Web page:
It was backward. I have decided I want to talk about the important stuff at dinner, and dumb online memes and fancy drinks over text messages.
We’re addicted to constant noise.
According to this test by The Center for Internet and Technology Addiction, I am supposed to, “… consider seeing a psychologist, psychiatrist, or psychotherapist who specializes in behavioral addictions for a consultation.”
I would be willing to bet that most people my age would get the same result. However, I would like to challenge the idea of how addicted we are. How we function in the world has changed, thanks to cell phones, and in many cases, we are just using them to live more efficiently. Is it still an addiction if I am using this piece of technology for conversation and communication, and for increased productivity? My opinion is, no.
Specifically, the addiction is present if you are using the device merely out of boredom, or to kill time. Your phone is a tool that can greatly improve your life; but it can also be another classic case of “too much of a good thing.” Sitting on a bus, waiting at the dentist’s office, lounging on the couch, and even eating, become restless experiences without a phone. In these instances, I catch myself squirming and feeling uncomfortable. I’m sure many people feel this way if their phone is dead or left at home. A definition of addiction by Merriam-Webster is: “strongly inclined or compelled to do, use, or indulge in something repeatedly.” We are addicted to the constant noise that mindless scrolling gives us and it is becoming a replacement for relaxation and mindfulness. No wonder so many people today are stressed; even when we are relaxing, we are plugged into our headphones and scrolling through meaningless content, bombarding ourselves with constant audio and visual noise.
Our phones let us take risks.
It is easy to talk about how terrible our phones are for our psyche. Just Google “cellphone consequences” and scroll through the 11.7 million results. That aside, they are magical little devices that give us security and freedom. I have a very benign example from my short week without a phone: my bike. I left it in the rain many times throughout my college years, locked to our neighbors’ seldom-used clothesline pole. It is a gray bike that is now red from rust, and someday (probably very soon) it is going to fall apart. Nonetheless, I usually take it to work, friends’ houses, and anywhere I may have to otherwise pay for parking. But without my phone, I didn’t ride it at all. I couldn’t help imagining getting three miles from my house, having the chain snap, and having nobody around to help me. I am not a worrier, but I actually had no idea what I would do if that situation came about. This fear resulted in my simply driving, instead of biking.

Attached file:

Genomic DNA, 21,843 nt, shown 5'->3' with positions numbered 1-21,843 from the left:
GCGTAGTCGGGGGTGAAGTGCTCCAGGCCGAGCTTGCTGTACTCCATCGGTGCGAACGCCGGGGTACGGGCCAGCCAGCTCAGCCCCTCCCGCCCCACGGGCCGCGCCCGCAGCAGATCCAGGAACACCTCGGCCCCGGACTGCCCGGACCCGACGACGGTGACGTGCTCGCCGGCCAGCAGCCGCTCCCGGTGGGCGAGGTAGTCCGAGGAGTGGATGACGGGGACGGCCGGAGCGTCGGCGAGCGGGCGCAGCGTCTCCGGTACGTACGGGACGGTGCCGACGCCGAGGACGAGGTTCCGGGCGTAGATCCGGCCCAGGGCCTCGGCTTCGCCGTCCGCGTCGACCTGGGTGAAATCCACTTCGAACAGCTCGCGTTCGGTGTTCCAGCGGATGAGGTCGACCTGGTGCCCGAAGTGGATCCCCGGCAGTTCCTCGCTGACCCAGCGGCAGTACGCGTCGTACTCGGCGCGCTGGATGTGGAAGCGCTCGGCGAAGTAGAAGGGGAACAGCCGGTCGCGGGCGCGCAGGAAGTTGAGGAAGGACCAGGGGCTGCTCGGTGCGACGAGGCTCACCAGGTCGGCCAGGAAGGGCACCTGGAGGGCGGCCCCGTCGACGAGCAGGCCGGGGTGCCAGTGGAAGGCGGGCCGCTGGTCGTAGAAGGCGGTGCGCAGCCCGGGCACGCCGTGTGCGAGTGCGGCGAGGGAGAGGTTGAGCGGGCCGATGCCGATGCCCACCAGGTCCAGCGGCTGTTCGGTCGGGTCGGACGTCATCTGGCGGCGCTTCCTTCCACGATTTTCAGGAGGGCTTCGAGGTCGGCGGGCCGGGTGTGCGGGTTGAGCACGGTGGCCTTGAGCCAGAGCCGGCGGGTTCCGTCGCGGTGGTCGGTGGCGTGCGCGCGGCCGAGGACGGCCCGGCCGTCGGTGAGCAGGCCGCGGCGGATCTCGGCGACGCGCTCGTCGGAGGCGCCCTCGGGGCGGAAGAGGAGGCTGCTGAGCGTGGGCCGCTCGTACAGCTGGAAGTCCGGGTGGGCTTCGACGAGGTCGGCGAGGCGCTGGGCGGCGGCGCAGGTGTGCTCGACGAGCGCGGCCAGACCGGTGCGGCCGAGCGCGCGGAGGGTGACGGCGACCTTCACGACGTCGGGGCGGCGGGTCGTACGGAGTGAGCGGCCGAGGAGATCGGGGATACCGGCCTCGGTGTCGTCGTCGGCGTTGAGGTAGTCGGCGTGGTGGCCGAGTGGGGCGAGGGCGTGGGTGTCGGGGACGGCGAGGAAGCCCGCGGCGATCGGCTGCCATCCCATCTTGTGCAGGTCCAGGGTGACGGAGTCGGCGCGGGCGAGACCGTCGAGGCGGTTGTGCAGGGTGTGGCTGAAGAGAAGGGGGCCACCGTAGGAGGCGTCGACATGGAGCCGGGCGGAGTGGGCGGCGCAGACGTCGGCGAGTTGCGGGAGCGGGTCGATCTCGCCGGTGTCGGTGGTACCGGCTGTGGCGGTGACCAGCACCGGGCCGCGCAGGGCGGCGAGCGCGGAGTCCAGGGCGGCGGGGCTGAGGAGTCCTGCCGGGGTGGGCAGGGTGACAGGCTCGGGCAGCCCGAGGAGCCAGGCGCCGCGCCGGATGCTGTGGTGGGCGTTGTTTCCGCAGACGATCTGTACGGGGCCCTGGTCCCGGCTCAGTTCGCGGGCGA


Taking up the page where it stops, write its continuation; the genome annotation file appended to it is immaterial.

Obviously there are hundreds of other examples with more serious consequences than the one that I envisioned. But with phones, we have more confidence to do fun things like taking a new route in hopes of discovering a hidden restaurant (which you may try, thanks to reading a 5-star Yelp review). It makes you wonder what else cell phones and constant connectivity have given us the guts to do.
We always know that if something goes awry, we can find our way home with maps, call a friend for help, document what is happening, or at least kill the time on Instagram. It is why you feel “naked” without your phone, and when it is not in your pocket, you do the awkward thigh-slap trying to find it.
After a week without my phone, I will be the first to say that I was relieved to get it back. But I noticed some big changes that I could and should make in my life. Toward that end, I, along with the others in the group, have made a list of the behaviors we are changing, and how we’re living differently with our cell phones, which includes:
To get the play-by-play for all four of our guinea pigs, be sure to check out the daily videos on our Facebook page.